Dyeing Easter Eggs Long Ago, Or, Saturday Morning at 11:59am


It’s Easter and Passover season. To say nothing of Holi, last week’s Hindu festival. There may be other significant cultural and religious holidays around now, but those are all I know.

To everyone, then,  greetings.

In fact, I grew up in a non-religious household. I may be the only sibling who emerged a bona fide atheist, others might be agnostic. Or Buddhists. Possibly Buddhists. We don’t talk much about religion, unless you want to include spirit animals. High WASPs are like that – we merge our heritage of Scottish grouse-beating with the more global mystical quest. Old money so often births old hippies. It’s a benign outcome, and one which has served the world well over time.

But my family did dye Easter eggs. My mother and father, when still married, loved the tradition. I suspect that growing up in a world with a bright line between kitchen and formal rooms left them both a little giddy in the face of messes, pale blues, and multiple cartons.

Wax crayons work like magic, dye revealing scrawled daisies.

To this day I smile at the scent of vinegar. I know now that it dissolved the eggshells a bit, allowing the color to take.

I suppose if you think about it, one could create a parable from egg-dyeing. Particularly in my family.  Something to do with the act of creation bound by structure. Each egg the same, with its limits, its perfect limits, and each egg finally different. Often named. Child handwriting, staggering with difficulty across a curved surface.

My eggs were almost always blue, and I think I almost always thought how lucky robins were, to speckle their eggs naturally. Life needs you to learn which parts almost always happen.

Again, specifically, to take on color one has to dissolve the shell.

Please excuse the obvious metaphors, but Easter celebrates the obvious, at least in the humanist realm. We might not understand the meaning of a Christmas tree, but if you don’t get what’s going on with all the bunnies and eggs let’s talk. Talk, and eat chocolate, if only to research the cultural import of mouthfeel.

Happy holidays to all.

Photo via Growing A Green Family on Flickr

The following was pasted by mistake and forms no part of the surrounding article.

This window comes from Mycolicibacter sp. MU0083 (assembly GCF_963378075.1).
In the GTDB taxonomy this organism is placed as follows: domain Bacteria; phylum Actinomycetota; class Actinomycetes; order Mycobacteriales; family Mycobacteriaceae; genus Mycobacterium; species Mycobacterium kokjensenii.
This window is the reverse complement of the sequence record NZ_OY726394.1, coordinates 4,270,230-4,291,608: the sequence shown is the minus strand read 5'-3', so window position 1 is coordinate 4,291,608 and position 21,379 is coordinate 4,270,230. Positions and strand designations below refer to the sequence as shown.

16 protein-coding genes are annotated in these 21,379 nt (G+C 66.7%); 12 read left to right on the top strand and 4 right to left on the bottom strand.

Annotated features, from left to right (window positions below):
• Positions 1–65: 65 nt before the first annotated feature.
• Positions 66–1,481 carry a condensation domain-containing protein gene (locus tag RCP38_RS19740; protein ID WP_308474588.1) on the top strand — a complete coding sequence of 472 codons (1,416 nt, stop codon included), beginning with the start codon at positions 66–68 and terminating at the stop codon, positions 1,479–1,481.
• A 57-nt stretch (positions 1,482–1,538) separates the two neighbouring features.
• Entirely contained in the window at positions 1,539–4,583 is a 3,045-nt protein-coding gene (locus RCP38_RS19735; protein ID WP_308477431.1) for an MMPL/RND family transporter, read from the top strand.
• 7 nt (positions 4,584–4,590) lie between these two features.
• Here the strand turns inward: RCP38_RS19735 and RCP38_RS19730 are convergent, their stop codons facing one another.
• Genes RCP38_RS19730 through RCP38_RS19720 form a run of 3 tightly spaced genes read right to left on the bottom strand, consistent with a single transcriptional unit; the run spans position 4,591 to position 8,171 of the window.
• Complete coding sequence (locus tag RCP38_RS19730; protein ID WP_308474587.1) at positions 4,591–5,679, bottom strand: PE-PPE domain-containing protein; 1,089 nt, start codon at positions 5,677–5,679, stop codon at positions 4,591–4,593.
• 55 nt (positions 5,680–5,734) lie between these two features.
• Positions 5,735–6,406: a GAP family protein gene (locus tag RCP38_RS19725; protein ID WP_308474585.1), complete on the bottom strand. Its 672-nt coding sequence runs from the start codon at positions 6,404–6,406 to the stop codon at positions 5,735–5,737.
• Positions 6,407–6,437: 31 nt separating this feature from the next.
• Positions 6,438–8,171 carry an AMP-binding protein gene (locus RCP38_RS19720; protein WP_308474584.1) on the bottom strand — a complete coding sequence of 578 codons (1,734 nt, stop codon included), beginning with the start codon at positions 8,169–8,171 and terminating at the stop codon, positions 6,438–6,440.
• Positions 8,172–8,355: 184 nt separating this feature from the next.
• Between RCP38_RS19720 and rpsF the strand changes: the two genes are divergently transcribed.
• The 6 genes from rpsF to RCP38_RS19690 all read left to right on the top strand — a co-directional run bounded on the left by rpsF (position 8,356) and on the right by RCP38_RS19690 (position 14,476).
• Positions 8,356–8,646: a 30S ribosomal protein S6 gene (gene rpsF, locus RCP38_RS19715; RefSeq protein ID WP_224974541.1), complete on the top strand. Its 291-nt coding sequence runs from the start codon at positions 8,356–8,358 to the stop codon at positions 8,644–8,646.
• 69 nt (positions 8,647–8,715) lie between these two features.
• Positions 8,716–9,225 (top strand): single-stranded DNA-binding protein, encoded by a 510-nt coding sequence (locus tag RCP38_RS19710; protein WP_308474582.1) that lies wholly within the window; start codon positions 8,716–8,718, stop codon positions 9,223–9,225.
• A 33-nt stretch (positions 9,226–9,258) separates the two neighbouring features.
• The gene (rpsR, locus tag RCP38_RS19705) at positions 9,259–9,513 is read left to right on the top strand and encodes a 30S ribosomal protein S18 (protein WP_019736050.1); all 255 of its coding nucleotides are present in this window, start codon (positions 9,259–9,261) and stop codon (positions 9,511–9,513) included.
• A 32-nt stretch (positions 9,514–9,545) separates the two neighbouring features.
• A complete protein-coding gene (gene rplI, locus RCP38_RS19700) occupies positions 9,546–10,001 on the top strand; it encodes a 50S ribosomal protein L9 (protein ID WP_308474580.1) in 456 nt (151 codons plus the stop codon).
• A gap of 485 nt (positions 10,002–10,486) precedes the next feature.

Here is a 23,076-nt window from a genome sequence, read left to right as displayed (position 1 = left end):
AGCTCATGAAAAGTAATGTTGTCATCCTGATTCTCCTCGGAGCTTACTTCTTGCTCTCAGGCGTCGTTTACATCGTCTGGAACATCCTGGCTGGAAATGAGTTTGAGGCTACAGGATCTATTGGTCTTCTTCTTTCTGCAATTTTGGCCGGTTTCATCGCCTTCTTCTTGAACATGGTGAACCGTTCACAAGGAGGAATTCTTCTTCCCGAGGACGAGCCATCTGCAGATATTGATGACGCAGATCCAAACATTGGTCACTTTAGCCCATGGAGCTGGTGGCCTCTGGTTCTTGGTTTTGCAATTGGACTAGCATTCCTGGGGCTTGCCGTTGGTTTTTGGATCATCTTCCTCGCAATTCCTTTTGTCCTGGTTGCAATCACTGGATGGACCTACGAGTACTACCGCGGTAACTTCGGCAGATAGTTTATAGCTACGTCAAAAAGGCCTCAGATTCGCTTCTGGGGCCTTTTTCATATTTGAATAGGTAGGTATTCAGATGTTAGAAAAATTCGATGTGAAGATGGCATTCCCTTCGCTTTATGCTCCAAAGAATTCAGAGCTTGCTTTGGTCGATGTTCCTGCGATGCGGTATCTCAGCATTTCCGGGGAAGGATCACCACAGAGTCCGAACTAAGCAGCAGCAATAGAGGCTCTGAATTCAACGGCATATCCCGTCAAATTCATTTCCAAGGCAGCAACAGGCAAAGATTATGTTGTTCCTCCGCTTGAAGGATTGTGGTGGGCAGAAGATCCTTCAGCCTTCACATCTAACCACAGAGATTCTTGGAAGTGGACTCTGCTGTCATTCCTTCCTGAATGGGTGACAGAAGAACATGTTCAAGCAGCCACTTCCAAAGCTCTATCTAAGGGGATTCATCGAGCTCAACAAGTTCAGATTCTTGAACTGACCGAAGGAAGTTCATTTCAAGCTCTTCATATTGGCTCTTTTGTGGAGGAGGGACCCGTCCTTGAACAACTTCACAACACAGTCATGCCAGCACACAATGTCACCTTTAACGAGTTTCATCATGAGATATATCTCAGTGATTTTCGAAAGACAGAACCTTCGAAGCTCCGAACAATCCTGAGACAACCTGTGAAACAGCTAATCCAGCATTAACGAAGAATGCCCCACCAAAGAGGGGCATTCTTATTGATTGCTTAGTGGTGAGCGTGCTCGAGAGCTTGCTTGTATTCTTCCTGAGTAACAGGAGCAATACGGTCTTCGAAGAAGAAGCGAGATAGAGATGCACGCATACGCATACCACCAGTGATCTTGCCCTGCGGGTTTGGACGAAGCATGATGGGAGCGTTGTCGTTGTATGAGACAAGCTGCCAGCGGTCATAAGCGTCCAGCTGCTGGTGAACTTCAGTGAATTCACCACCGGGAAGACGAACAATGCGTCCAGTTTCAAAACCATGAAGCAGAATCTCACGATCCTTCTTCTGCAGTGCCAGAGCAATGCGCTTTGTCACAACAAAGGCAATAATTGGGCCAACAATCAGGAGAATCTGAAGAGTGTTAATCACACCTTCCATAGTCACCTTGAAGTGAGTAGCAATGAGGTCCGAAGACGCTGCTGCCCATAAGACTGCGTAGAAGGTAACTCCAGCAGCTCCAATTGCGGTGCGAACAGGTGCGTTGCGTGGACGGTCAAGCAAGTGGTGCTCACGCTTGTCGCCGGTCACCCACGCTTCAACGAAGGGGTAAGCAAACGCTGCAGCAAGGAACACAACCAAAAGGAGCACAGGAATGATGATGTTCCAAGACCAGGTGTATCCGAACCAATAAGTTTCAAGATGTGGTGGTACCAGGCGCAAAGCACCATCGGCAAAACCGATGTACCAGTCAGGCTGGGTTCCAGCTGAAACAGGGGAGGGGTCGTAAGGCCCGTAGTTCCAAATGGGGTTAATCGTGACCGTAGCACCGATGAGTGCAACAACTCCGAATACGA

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  • I never really did the egg dying thing growing up. It occurred to me today to buy a kit for my son, then I decided to skip the idea. I’m not really sure what I’m supposed to to with the eggs once they are dyed! My Scottish immigrant parents weren’t about to let me waste food so I never figured out the end of the egg story.

    I grew up with an Atheist and a Presbyterian – in a very Orange household. Funny how if I have to align myself with a religion, I choose Buddhism too.

  • Espiscopalian. all the way. Loved Easter as a child. My mother would set out our dishes the night before for a quick breakfast before church. One Easter I cam down to find every bowl filled with Easter gras and treats of all kinds. My mother said apparently the Easter rabbit thought they were supposed to be filled. Great memory. One Easter we were snowbound. We did not have any egg dye. My nephew was about four, so my sister and I decided to paint eggs for him. We used tempera and watercolors and did some of the most amazing eggs. There were beach scenes,animals,designs and cartoons. We stayed up until the wee hours. When we were finished we were just punchy with the giggles and tiredness. The next day we had the Easter Olympics on ice. My family’s house was out in the country, in a canyon filled with Ponderosa pine, and other deciduous trees, so our events were homemade and hilarious. We had the uphill chicken chase on ice, the snowman building contest, the sking contest, (which consisted of the nephews strap on little snow sled looking things that barely covered the soles of your feet) and of course, sledding distance contests. My mother ruled over the festivities on a throne we erected for her in the back of a pickup, complete with down comforter and a thermos of coffee. Her sceptre was a broom. My brother, sister, and I probably had one of the best Easters of our lives as adults.

  • Forgive typos. I should edit before I send! Not illiterate, just excited! :)

  • Dear Suburban Princess,
    You eat the eggs silly! The colored shells remove easily and you can have egg sandwiches, egg salad or deviled eggs. Nary an egg to get wasted in this house!

    Decorating the eggs, in this house, can be like an Olympic sport, as each child take painstaking care to make the best, most beautiful and most creative egg. Mom hides the eggs on Easter morning. I don’t make it easy. For example the yellow eggs are hidden among the daffodils… the purple might be found in the crocus… the blue sitting on the blue swing… my children know that they will be hunting for a while. There have been times when I have forgotten where an egg had been placed and came up with such the cleverest spot that even I couldn’t find it!